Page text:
destruction of the highly advanced civilization of the Blacks and their total degradation as a people. And the same ethnic phenomenon that accelerated the process of racial disintegration in Egypt also operated in the Sudan. This was, simply stated, the widespread sexual activities on the part of Arab men and black slave girls, the outcome of which was a new breed of Afro-Arabs, the same sexual process that produced “Egyptians” as a nationality group neither Asian nor African.

In the Sudan Arabization and Islamization had another outcome: Not only did the Afro-Arabs consider themselves Arabs and bitterly resented being called Sudanese (Black), but thousands of the jet-black, unmixed Africans insisted on being classed as Arabs. They still do (this fact was settled beyond question during my field studies in the Sudan in 1964). This fact also confuses and frustrates the black world both in and outside of Africa. For who, now are our “African brothers?”


With the capture and control of the biggest remaining kingdom of the Ethiopian empire completed through peaceful infiltration of waves of Arab refugees over centuries, the triumphant Arabs were not disposed to follow the same .long drawn-out procedure in taking over the last keyi kingdom of the formerly black empire. This was Alwa. The Arabs decided on a full-scale war against this last citadel of black power in the Southern Sudan. Although Makuria was most in the spotlight of the wars against the Arab incursions, she was ably supported by Alwa. Makuria had to. carry the brunt of the burden because it was right next door to the enemy and it alone had the awesome responsibility of holding the floodgates above the First Cataract through which the Arab tides ebbed and flowed.

Meanwhile Alwa, with ruins of the imperial cities of Napata and Meroe in its very midst, had a more direct responsibility for restoring and maintaining the glories of a black civilization that had refused to die with the fall of the Ethiopian Empire a thousand years before. Alwa had replaced Meroe with its beautiful capital city of Soba, and had developed its other towns and cities along such advanced lines that foreign writers could never fail to comment on the architectural designs, the wide streets lined with palm trees, the spacious homes and, in fact, all of the things they had observed in Makuria: the thriving industrial crafts, large scale cattle raising, a surplus-producing agriculture that kept alive an export trade in dates, wheat and garri, cotton fabrics and other produce not easily perishable, and an efficient administration, a strong army headed by formidable cavalry regiments. Alwa had made its defense system more secure by maintaining more walled towns and cities than Makuria. These walled places were rebuilt primarily as centers of refuge against the constant Arab slave raids. Now they were to serve as freedom’s final bastions of defense against local enslavement. Alwa was ready for what everyone knew was its last war as a natition.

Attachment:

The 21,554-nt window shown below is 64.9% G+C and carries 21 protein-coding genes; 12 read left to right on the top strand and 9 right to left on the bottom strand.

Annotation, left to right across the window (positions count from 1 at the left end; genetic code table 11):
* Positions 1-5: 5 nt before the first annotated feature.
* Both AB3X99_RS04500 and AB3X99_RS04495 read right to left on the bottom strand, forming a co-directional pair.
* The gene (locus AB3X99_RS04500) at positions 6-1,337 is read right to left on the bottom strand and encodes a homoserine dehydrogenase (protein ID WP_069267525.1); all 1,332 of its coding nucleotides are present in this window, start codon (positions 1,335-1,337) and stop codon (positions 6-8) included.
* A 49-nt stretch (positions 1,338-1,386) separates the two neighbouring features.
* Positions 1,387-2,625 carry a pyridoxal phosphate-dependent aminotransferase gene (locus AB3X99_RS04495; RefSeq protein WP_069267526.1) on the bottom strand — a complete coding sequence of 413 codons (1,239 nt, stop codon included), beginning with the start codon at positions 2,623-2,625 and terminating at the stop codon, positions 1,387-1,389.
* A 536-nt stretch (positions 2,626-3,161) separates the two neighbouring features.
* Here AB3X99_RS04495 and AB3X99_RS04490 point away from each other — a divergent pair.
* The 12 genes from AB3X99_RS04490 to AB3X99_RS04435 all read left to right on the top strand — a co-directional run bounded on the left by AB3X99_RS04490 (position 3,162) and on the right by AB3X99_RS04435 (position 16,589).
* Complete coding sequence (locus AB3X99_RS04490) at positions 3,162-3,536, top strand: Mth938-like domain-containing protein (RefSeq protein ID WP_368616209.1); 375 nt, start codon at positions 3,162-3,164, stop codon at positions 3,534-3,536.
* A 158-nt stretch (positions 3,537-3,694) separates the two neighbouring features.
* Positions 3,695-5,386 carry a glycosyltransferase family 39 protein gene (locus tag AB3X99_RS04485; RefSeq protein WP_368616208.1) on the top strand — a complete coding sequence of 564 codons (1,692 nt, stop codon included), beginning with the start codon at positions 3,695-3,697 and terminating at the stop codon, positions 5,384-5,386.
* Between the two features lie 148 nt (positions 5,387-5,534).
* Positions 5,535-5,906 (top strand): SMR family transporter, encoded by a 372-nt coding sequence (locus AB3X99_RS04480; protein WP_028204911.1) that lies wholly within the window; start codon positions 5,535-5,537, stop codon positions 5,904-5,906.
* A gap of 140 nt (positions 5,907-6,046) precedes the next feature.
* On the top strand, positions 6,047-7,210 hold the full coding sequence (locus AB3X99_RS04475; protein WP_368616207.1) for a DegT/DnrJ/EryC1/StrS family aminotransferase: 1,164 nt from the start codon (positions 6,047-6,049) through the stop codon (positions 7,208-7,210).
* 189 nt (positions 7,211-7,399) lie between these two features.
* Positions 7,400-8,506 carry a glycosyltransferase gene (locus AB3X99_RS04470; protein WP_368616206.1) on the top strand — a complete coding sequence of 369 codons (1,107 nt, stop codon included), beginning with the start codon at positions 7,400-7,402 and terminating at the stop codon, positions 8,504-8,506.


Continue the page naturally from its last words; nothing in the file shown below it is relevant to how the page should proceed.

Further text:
For the Arabs had formed a great confederation of its feuding tribes.These, while perpetually at war among themselves, could always be counted on to unite quickly against non-Arab and non-Muslim peoples. Before the United Arab armies entered Alwa, the black leadership had ordered a general evacuation of the country by all women and children and the aged. The men, warriors all, remained to face the foe. It is not known whether the traditional Black Women’s Army Corps existed in Alwa. In any event, the Arabs did not find, and indeed, did not expect the conquest to be easy. They knew well the courage of the Blacks in battle and their unwillingness to surrender even when defeated. They had to take Alwa city by city, town by town, hill by hill and bush by bush. The Blacks were dying and fighting for the high order of life they had built. They fought nobly on the plains of Alwa in 1504, while their people, some never to be seen again, joined other countless thousands in the great migrations toward East, West, Central, and Southern Africa.

by Chancellor Williams
Illustrated by Murry`N. DePillars